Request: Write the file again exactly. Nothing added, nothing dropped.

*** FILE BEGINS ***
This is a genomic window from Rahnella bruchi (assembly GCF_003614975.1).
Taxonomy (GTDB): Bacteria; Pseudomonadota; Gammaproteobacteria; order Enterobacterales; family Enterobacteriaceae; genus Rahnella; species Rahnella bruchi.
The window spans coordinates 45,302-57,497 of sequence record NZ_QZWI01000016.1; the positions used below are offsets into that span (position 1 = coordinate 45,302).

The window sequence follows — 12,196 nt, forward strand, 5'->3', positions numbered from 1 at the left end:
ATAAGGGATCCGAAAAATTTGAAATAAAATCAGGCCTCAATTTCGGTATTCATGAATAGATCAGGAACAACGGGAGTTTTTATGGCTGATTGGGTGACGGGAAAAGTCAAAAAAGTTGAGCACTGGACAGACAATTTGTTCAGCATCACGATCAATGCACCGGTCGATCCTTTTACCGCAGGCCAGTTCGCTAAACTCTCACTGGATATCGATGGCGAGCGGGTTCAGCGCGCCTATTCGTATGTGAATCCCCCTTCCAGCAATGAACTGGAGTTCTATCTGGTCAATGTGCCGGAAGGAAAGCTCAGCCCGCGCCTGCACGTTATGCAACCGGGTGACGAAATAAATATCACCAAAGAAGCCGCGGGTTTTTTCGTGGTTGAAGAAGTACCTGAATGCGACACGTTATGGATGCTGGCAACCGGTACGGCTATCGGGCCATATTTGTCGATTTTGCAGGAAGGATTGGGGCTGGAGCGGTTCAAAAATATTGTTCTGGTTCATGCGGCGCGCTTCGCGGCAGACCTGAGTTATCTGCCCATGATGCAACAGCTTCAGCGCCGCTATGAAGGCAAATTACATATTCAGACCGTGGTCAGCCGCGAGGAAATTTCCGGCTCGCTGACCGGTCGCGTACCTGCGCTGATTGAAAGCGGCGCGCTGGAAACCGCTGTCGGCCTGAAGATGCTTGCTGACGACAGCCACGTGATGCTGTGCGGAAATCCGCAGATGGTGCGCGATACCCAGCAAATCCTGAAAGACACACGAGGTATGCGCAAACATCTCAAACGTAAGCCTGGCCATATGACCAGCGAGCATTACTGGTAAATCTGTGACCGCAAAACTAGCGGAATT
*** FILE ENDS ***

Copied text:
This is a genomic window from Rahnella bruchi (assembly GCF_003614975.1).
Taxonomy (GTDB): Bacteria; Pseudomonadota; Gammaproteobacteria; order Enterobacterales; family Enterobacteriaceae; genus Rahnella; species Rahnella bruchi.
The window spans coordinates 45,302-57,497 of sequence record NZ_QZWI01000016.1; the positions used below are offsets into that span (position 1 = coordinate 45,302).

The window sequence follows — 12,196 nt, forward strand, 5'->3', positions numbered from 1 at the left end:
ATAAGGGATCCGAAAAATTTGAAATAAAATCAGGCCTCAATTTCGGTATTCATGAATAGATCAGGAACAACGGGAGTTTTTATGGCTGATTGGGTGACGGGAAAAGTCAAAAAAGTTGAGCACTGGACAGACAATTTGTTCAGCATCACGATCAATGCACCGGTCGATCCTTTTACCGCAGGCCAGTTCGCTAAACTCTCACTGGATATCGATGGCGAGCGGGTTCAGCGCGCCTATTCGTATGTGAATCCCCCTTCCAGCAATGAACTGGAGTTCTATCTGGTCAATGTGCCGGAAGGAAAGCTCAGCCCGCGCCTGCACGTTATGCAACCGGGTGACGAAATAAATATCACCAAAGAAGCCGCGGGTTTTTTCGTGGTTGAAGAAGTACCTGAATGCGACACGTTATGGATGCTGGCAACCGGTACGGCTATCGGGCCATATTTGTCGATTTTGCAGGAAGGATTGGGGCTGGAGCGGTTCAAAAATATTGTTCTGGTTCATGCGGCGCGCTTCGCGGCAGACCTGAGTTATCTGCCCATGATGCAACAGCTTCAGCGCCGCTATGAAGGCAAATTACATATTCAGACCGTGGTCAGCCGCGAGGAAATTTCCGGCTCGCTGACCGGTCGCGTACCTGCGCTGATTGAAAGCGGCGCGCTGGAAACCGCTGTCGGCCTGAAGATGCTTGCTGACGACAGCCACGTGATGCTGTGCGGAAATCCGCAGATGGTGCGCGATACCCAGCAAATCCTGAAAGACACACGAGGTATGCGCAAACATCTCAAACGTAAGCCTGGCCATATGACCAGCGAGCATTACTGGTAAATCTGTGACCGCAAAACTAGCGGAATT